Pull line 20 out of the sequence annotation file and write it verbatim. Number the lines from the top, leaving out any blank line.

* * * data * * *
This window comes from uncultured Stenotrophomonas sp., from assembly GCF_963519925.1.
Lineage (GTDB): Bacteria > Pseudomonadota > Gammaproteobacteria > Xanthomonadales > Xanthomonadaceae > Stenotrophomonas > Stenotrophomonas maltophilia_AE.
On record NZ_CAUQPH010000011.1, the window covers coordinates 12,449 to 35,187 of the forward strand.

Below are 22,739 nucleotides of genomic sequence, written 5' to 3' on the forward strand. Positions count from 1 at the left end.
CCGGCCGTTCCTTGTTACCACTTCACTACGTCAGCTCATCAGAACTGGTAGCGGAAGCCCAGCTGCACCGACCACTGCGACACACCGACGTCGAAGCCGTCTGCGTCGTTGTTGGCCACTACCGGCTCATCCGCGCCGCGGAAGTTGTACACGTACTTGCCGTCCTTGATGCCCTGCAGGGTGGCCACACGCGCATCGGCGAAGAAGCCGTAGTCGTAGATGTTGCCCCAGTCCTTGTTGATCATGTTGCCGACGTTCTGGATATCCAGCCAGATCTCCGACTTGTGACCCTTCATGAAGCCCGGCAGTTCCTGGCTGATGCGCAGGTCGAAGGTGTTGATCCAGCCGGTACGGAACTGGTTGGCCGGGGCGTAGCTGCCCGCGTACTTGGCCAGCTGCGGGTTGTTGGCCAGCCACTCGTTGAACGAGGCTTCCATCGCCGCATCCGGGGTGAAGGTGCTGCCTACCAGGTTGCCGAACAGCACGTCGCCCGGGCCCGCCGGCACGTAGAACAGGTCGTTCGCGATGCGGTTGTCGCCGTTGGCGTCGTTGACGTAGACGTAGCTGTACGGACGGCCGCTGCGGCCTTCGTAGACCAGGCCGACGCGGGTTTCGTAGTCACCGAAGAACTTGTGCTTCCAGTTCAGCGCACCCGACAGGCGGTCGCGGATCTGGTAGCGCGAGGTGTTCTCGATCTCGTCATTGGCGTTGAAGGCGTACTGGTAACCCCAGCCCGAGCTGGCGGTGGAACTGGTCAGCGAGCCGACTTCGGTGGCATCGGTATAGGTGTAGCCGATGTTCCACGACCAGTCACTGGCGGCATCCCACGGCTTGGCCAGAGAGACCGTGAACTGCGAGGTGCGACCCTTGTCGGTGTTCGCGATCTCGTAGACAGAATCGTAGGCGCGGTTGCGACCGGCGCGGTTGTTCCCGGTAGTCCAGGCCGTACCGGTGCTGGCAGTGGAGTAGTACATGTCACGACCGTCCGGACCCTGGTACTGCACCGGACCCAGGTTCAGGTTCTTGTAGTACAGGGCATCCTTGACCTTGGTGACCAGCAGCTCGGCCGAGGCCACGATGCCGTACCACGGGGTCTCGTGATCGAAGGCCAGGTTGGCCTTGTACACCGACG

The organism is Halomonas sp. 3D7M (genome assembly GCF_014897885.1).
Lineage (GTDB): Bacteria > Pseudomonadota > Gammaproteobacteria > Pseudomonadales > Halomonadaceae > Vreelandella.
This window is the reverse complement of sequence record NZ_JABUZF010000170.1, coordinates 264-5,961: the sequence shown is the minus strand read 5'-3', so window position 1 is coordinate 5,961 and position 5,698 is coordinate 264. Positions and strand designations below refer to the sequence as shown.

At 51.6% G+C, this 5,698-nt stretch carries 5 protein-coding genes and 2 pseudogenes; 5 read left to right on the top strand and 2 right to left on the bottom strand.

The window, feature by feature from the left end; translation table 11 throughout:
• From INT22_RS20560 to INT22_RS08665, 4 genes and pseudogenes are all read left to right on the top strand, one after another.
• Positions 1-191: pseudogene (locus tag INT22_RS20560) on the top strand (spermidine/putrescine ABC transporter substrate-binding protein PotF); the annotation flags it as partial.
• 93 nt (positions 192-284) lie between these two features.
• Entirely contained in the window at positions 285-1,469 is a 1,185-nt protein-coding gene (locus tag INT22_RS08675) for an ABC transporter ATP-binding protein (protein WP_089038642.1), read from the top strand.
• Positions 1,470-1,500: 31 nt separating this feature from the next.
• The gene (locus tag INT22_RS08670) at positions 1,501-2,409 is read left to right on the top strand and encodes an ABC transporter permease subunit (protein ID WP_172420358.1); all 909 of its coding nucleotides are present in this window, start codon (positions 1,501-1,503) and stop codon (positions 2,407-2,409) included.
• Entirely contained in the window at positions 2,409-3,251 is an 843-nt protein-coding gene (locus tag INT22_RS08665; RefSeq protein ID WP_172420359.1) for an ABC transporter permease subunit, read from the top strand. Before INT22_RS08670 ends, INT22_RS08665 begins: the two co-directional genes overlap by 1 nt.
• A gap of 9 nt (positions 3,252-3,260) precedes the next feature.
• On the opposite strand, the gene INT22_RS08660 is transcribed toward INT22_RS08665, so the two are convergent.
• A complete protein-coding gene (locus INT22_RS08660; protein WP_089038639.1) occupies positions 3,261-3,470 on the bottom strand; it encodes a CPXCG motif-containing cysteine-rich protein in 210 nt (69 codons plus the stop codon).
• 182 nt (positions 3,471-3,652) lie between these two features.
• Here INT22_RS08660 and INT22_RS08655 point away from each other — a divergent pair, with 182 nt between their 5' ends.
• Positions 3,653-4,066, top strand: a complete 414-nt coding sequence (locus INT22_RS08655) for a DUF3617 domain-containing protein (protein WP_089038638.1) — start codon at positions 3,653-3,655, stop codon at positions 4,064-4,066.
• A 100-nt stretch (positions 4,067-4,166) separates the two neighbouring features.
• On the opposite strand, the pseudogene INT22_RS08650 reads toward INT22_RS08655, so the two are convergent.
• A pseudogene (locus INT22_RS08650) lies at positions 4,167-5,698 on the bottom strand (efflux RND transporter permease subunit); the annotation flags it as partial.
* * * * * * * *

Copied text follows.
• A complete protein-coding gene (locus INT22_RS08660; protein WP_089038639.1) occupies positions 3,261-3,470 on the bottom strand; it encodes a CPXCG motif-containing cysteine-rich protein in 210 nt (69 codons plus the stop codon).